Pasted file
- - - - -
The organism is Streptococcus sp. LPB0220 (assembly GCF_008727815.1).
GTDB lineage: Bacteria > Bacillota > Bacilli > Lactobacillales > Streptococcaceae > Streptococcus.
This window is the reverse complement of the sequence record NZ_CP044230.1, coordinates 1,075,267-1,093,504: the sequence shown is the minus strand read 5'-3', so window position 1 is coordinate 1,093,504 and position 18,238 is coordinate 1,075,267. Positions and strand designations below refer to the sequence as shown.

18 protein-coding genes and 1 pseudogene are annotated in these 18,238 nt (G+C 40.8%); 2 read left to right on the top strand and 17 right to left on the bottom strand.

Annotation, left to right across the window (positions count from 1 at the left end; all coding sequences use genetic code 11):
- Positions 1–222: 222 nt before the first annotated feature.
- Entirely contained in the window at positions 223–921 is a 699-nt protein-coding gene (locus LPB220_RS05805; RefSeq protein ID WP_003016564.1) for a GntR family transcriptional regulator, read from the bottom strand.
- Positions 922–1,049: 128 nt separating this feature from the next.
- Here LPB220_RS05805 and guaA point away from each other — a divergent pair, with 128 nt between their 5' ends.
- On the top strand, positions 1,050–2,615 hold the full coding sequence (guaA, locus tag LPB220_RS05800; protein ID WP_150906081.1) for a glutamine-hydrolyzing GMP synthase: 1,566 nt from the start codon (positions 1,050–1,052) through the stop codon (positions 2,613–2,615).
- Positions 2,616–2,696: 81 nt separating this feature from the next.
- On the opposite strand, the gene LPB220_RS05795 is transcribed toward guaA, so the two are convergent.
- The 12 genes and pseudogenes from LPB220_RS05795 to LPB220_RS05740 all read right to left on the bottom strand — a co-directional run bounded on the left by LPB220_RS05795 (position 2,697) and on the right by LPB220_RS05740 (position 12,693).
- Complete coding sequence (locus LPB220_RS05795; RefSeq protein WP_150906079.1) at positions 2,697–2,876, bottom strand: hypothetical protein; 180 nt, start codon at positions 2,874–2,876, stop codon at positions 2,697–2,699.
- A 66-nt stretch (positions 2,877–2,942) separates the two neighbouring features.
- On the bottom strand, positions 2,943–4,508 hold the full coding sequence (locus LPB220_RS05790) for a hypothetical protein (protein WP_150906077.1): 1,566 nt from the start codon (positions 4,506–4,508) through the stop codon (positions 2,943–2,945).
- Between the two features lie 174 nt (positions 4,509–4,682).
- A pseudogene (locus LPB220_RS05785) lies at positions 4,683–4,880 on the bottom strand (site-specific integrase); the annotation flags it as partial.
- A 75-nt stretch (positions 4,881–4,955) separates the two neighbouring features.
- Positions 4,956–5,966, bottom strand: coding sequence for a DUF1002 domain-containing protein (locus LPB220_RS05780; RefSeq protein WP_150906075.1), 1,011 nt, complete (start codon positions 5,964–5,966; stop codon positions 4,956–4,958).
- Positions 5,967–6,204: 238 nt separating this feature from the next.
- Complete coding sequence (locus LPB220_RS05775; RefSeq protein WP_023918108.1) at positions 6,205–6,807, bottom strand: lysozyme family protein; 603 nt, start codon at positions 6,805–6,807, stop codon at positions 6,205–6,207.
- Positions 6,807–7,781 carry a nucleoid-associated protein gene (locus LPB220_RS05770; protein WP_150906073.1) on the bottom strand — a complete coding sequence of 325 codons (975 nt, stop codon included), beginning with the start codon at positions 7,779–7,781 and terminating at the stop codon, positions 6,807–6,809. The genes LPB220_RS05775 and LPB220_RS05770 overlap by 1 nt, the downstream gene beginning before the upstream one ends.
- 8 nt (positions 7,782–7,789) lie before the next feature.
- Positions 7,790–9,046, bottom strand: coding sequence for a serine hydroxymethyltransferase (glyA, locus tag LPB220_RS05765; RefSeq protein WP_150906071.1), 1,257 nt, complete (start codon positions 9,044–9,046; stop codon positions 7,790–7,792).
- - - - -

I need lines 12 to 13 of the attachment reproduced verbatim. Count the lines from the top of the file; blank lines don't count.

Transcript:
- On the opposite strand, the gene LPB220_RS05795 is transcribed toward guaA, so the two are convergent.
- The 12 genes and pseudogenes from LPB220_RS05795 to LPB220_RS05740 all read right to left on the bottom strand — a co-directional run bounded on the left by LPB220_RS05795 (position 2,697) and on the right by LPB220_RS05740 (position 12,693).